On Intel's Newsroom site, company rep Becky Emmett says the chip maker giant will "reveal all there is to know" about Haswell, in "3,337,200,000,000,000 nanoseconds." John Callahan on Neowin.net calculates: "If you do the math, that means the Haswell launch will happen on June 3 in the U.S."

But as Brooke Crothers points out on CNET "That's June 3 in the U.S. and June 4 in Taiwan where it will be rolled out at Computex."

No dateline confusion, just Public Relations reality - it happens on opening day of that monster annual trade show in Taipei.

Leaks concerning Haswell CPUs (core processing units) are exciting. It's expected to be 10-15% faster than Ivy Bridge, and the iGPU (integrated graphics processing unit) to be twice as fast as HD 4000 iGPU while needing less power to operate.

Sebastian Anthony on ExtremeTech says these fourth generation Core architecture chips will be priced: "almost exactly the same as the Ivy Bridge equivalent - perhaps even a bit lower."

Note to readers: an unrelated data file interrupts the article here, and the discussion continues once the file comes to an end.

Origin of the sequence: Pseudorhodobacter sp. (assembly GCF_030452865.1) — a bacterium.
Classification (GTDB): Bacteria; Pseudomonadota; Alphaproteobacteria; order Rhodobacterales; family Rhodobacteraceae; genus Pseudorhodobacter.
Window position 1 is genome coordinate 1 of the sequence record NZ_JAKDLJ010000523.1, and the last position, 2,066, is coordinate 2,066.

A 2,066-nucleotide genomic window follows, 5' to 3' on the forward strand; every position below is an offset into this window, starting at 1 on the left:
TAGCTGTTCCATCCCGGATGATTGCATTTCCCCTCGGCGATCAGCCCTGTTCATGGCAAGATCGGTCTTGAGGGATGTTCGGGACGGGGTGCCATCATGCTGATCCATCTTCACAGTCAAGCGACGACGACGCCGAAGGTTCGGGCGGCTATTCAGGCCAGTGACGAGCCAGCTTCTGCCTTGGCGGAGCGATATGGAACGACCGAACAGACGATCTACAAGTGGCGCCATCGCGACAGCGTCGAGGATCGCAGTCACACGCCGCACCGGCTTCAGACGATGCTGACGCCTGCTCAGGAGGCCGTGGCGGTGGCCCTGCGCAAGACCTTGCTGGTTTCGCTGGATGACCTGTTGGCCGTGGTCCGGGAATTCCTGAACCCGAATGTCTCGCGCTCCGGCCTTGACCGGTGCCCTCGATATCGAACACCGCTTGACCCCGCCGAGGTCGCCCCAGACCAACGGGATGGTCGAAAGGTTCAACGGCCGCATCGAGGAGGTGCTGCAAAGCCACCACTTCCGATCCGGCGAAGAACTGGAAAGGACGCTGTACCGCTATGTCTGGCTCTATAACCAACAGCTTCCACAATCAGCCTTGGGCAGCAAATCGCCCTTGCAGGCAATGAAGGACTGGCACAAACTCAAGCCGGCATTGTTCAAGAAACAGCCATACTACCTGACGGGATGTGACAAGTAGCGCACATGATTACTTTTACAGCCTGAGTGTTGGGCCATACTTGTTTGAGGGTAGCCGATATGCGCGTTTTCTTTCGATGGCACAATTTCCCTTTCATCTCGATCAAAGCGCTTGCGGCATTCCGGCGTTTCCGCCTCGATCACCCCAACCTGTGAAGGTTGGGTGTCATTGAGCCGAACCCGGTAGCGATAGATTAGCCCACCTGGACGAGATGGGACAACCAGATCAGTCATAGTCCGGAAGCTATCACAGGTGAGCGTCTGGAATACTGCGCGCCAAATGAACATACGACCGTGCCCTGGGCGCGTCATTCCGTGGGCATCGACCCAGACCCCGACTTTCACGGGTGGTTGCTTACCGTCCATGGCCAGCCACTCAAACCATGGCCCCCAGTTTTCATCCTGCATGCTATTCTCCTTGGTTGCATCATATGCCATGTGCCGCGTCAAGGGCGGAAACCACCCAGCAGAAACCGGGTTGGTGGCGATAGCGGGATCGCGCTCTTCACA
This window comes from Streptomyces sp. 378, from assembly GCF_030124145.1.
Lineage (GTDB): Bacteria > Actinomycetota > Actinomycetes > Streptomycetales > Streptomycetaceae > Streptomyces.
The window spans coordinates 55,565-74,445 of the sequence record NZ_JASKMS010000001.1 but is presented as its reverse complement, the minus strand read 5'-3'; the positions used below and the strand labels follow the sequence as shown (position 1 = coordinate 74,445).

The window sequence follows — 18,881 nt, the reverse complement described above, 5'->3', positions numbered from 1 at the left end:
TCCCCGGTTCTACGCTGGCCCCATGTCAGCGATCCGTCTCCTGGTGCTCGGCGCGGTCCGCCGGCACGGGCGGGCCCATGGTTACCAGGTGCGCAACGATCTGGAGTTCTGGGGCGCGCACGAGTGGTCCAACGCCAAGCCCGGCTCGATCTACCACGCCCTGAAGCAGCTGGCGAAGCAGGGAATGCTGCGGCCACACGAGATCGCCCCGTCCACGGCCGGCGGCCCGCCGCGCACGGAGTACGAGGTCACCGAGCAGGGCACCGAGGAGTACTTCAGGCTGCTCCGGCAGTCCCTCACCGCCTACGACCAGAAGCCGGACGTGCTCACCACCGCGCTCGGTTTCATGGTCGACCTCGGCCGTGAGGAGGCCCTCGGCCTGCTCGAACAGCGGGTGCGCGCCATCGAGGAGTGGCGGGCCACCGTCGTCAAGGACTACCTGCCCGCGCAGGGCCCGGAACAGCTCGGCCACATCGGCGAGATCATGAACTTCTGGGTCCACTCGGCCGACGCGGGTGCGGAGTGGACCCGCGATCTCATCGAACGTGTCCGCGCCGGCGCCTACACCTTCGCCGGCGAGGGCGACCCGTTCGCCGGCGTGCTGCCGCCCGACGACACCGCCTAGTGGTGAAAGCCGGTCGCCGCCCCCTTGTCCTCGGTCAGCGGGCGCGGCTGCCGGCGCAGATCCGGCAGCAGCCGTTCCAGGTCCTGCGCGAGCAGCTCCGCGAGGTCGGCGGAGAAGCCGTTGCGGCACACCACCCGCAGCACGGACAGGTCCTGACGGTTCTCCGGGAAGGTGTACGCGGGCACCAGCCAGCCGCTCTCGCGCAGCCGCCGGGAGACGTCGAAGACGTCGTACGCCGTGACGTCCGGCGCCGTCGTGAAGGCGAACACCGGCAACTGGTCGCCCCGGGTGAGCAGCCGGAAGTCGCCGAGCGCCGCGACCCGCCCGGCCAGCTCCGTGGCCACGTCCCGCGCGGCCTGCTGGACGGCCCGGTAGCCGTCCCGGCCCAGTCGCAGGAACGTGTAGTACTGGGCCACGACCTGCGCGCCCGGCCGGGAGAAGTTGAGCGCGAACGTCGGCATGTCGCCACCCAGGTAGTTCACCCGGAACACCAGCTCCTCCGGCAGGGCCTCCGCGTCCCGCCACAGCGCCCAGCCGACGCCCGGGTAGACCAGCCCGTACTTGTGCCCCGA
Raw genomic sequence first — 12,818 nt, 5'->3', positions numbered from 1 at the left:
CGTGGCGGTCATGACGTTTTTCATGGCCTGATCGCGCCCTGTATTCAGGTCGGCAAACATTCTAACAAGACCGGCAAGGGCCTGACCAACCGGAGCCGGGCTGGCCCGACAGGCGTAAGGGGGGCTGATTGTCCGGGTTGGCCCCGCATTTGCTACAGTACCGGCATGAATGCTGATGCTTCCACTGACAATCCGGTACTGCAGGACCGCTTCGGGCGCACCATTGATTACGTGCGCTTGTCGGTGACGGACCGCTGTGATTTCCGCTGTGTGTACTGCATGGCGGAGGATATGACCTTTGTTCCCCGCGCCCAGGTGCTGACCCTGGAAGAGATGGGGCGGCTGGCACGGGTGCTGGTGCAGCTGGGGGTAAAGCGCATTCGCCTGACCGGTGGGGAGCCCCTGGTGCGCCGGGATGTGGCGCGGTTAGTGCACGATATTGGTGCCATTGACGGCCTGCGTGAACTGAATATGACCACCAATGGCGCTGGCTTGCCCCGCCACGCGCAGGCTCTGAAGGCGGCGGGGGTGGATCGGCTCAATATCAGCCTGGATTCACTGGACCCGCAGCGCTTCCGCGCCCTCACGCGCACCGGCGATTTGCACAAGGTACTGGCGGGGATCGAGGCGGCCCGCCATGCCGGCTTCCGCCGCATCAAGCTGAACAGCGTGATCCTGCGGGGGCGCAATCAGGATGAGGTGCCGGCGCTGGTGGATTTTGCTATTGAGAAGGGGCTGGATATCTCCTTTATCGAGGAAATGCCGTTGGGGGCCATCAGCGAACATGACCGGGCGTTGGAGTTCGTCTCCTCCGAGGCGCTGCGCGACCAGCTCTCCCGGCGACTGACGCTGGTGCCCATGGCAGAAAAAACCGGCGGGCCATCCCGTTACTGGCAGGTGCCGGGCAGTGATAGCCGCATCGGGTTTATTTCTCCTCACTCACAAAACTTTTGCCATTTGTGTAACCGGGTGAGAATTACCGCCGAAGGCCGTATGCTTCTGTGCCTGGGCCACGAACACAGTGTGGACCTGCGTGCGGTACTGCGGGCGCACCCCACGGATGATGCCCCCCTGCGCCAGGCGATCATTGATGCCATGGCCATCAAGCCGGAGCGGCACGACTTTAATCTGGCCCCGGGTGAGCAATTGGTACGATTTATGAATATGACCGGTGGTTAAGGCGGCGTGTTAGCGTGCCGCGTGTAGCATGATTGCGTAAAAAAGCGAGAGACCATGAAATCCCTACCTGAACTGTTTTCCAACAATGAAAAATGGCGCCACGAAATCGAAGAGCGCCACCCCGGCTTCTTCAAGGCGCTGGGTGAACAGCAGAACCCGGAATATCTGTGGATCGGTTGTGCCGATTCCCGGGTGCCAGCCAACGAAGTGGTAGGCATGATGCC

He quotes from a quantity pricing (for retailers) leak. Of course our prices will be higher, but the figures do show trends - a Core i5-4570, he says is: "$ 189, while its (Ivy Bridge) i5-3570 predecessor is $ 213. . . While this might sound like Intel is cutting prices in the mid-range, it's not quite that simple. . . . compare the 4670 to the 3570, they're the same price - they're also the same clock speed (3.4/3.8 GHz)." He feels Intel has shuffled things to make room for: "more chips in the low- and mid-range."

Anthony concludes: "Haswell was intentionally designed to optimize the power reductions afforded by Intel's early jump to the 22nm FinFET process node - in short, Haswell should be the most efficient, high-power chip on the market, with some SKUs reaching TDPs ( thermal design power ) as low as 7 W . . . "